Eight GR parks will see improvements
The hope is that millage funding will be augmented by philanthropy.
The Grand Rapids Parks and Recreation Department unveiled concept plans in December for eight neighborhood parks.
Although most of the improvements will take place over the next decade, a handful of the projects will occur in 2015.
Connie Bohatch, managing director of community services for the parks department, said the concept plans include three phases: priority projects, opportunity areas and long-term opportunities. Priority projects are slated to take place in 2015.
The parks in line to receive improvements are Cherry, Fuller, Garfield, Highland, Lincoln, Roosevelt, Westown Commons and Wilcox.
The improvements are a result of a seven-year parks millage that was passed in 2013 and went into effect in 2014.
“With that millage, there is roughly $4 million a year that is dedicated to parks,” said Steve Faber, executive director of Friends of Grand Rapids Parks. “About half of that was earmarked toward repairs and restoration work, 15 to 20 percent was directed toward operating the three main pools for an extended season, and the remainder was for new capital improvement projects.”
Additionally, the city of Grand Rapids is committed to providing approximately $4.5 million in funding annually for the duration of the millage; that money will be used primarily for maintenance and programming needs at the parks.
The priority projects the parks department plans to tackle this year are focused on outdated water features. Faber said all but one of the eight parks has an outdated water feature that needs to be removed.
“All the parks on the list, save Roosevelt, have either a wading pool that has been closed for several years, or a pool that was no longer functioning and wouldn’t be functioning,” he said. “The goal in the first year was to focus on those parks.”
Faber said restoring the wading pools and swimming pools is out of the question both financially and from a safety standpoint, so they will all be removed.
“The goal for those neighborhoods that still want a water resource — a splash pad or that sort of water playground resource — would be replacing it,” he said.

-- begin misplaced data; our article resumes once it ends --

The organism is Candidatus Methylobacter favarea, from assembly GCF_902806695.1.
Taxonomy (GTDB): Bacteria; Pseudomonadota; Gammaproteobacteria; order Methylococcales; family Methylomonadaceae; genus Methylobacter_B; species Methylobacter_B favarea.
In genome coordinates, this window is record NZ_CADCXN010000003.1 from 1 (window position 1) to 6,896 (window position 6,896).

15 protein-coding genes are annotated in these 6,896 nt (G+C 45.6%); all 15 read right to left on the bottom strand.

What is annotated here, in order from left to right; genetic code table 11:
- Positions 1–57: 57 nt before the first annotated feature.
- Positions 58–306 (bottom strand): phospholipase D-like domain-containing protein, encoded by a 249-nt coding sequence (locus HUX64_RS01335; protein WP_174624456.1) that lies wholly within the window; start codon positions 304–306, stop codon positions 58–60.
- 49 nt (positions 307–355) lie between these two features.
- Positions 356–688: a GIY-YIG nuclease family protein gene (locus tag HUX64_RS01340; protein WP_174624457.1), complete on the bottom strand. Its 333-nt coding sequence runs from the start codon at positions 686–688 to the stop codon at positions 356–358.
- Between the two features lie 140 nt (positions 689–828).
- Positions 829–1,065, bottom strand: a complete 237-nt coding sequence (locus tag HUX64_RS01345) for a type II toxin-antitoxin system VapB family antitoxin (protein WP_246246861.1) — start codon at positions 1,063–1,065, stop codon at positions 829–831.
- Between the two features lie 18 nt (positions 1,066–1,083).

Three municipal pools have remained in operation and will continue to be available for kids in the summer.
“Part of the millage that was approved was to help with the operating funds to keep those pools going (at) Richmond, Briggs and Martin Luther King,” Faber said.
The concept plans will become part of the next master plan the city is required to submit to the state in 2016 for its parks.
“It’s required by the state if you are going to request any kind of state funding for grants, acquisitions or anything like that,” Faber said. “The goal, though, has been to use that master planning process to ensure that we, as a community, have aligned our vision and priorities.”
Faber said the master plan and the regularity of funding would help the city prioritize repairs and capital improvements.
“There are repair funds for basketball courts and water fountains, and we wanted to be sure the city wasn’t repairing something the neighborhood no longer wanted,” Faber said.
The city developed each concept plan in conjunction with members of the neighborhood.
A Neighborhood Planning Team was established for each park. The planning teams were responsible for providing initialinput, leading the community-wide design workshops and getting neighbors involved in the process.
The workshops were held in October and November. In addition to the Neighborhood Planning Teams, two local design firms and the Friends of Grand Rapids Parks were involved in the workshop process. A total of 323 people participated in the workshops and 75 people participated in Neighborhood Planning Team meetings.
The hope now is the millage money combined with the concept plans will help draw private funding to bring the concept plans to reality for the parks.
“What this does is allows us to say, ‘Here are the public resources coming toward these parks’ and give more clarity to how private resources can support them,” Faber said. “In several cases we are already seeing where there is some opportunity for philanthropy and additional neighborhood funding.”